19

Feb

2019

Developing or Integrating Your Organization’s Paid Time Off to Comply with Michigan’s New PTO Law

Author: Michael Burns

With the passage of and impending enactment date (March 29, 2019) of Michigan’s new Paid Medical Leave Act, employers that are covered are hastily reviewing their existing vacation, sick, and personal time, as well as formal Paid Time Off benefits and policies to see how far off they may be from compliance with the new law.

5

Feb

2019

Retraction of Narrower Independent Contractor Definition Continues

Author: Michael Burns

Of the many Obama era labor and employment overreaches, the re-defining of joint employer and independent contractor was (and continues to be) arguably the most controversial. The National Labor Relations Board (NLRB) previously focused on union-employer relations.  But during the Obama Administration it imposed itself on the world of corporate law by reconstruing the law and using its case decision making authority to find most independent contractor relationships void.  This in...

29

Jan

2019

Union Membership Continues to Slip

Author: Michael Burns

The Bureau of Labor Statistics (BLS) released its report on 2018 union membership last week and total union membership continues to slip as a percent of the U.S. workforce. For 2018 total union membership – public and private employers – stood at 10.5% (14.7 million workers). That downward trend of 0.2 percentage points from 2017, continues a downward trend from the union movement’s heydays of the late 50’s/early 60’s where union membership was estimated at over...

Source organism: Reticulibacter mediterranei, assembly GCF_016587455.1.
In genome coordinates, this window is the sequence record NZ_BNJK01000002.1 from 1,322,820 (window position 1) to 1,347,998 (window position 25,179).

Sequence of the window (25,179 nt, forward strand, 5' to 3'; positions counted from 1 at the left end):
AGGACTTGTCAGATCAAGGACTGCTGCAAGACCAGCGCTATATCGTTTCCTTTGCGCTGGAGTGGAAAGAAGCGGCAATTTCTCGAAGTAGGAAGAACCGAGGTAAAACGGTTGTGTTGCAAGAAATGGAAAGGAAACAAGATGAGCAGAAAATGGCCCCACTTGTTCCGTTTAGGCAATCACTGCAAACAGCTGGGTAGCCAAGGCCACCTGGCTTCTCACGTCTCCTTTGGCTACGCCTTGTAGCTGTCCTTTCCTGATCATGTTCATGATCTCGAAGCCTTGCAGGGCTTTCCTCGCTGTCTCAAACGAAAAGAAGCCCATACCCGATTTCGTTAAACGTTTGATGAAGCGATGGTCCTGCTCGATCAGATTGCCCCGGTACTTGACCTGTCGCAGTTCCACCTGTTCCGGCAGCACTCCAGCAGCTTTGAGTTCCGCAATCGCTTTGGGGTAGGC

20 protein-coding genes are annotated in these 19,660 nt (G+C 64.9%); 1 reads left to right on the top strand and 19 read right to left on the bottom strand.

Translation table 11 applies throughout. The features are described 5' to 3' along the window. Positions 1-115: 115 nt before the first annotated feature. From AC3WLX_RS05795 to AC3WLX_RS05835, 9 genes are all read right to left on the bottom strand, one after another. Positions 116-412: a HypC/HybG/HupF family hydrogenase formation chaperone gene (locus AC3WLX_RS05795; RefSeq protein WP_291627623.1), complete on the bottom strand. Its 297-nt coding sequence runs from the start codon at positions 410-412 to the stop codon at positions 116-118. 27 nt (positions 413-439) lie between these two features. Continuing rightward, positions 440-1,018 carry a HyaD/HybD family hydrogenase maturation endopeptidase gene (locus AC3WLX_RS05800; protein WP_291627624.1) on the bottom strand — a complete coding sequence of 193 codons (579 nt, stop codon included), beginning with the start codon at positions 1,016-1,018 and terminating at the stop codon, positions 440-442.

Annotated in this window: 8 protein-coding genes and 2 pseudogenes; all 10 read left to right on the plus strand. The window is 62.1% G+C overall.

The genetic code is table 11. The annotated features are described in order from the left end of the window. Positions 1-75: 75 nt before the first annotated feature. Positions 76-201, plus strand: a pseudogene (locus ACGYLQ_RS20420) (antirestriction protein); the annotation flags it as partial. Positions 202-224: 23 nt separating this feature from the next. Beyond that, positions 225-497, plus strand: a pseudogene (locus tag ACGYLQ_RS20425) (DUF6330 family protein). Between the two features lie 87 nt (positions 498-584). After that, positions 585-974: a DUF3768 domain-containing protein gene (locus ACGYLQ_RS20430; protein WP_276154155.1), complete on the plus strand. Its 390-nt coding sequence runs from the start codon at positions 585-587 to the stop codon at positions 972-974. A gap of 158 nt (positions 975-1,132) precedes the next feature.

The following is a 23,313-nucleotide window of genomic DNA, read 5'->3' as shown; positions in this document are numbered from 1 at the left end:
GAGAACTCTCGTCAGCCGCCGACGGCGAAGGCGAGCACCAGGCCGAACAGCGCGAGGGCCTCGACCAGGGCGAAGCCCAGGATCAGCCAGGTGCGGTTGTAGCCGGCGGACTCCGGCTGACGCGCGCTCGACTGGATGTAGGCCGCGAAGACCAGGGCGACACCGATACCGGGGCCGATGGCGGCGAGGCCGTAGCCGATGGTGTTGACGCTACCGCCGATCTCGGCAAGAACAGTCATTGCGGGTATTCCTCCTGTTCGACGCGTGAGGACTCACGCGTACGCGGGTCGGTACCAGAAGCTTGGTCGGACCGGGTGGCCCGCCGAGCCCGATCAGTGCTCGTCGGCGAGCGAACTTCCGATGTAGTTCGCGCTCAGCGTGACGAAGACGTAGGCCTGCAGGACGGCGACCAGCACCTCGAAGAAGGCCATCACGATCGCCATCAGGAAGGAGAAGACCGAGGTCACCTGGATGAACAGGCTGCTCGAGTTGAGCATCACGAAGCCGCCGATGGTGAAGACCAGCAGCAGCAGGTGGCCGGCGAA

22

Jan

2019

Fluctuating Workweek Method to Determine Regular Rate of Pay

Author: Michael Burns

Last week’s EPTW article, Keeping up on Your Fair Labor Standards Act Understanding, reviewed the recent Department of Labor Opinion Letter (FLSA 2018-28) outlining a legal method to calculate a regular rate of pay when more than one pay rate is paid to an employee. The Opinion Letter stated an employer may not arbitrarily set a regular rate from two or more pay rates that it uses to calculate overtime from. It must calculate the regular rate by averaging hours worked and the different...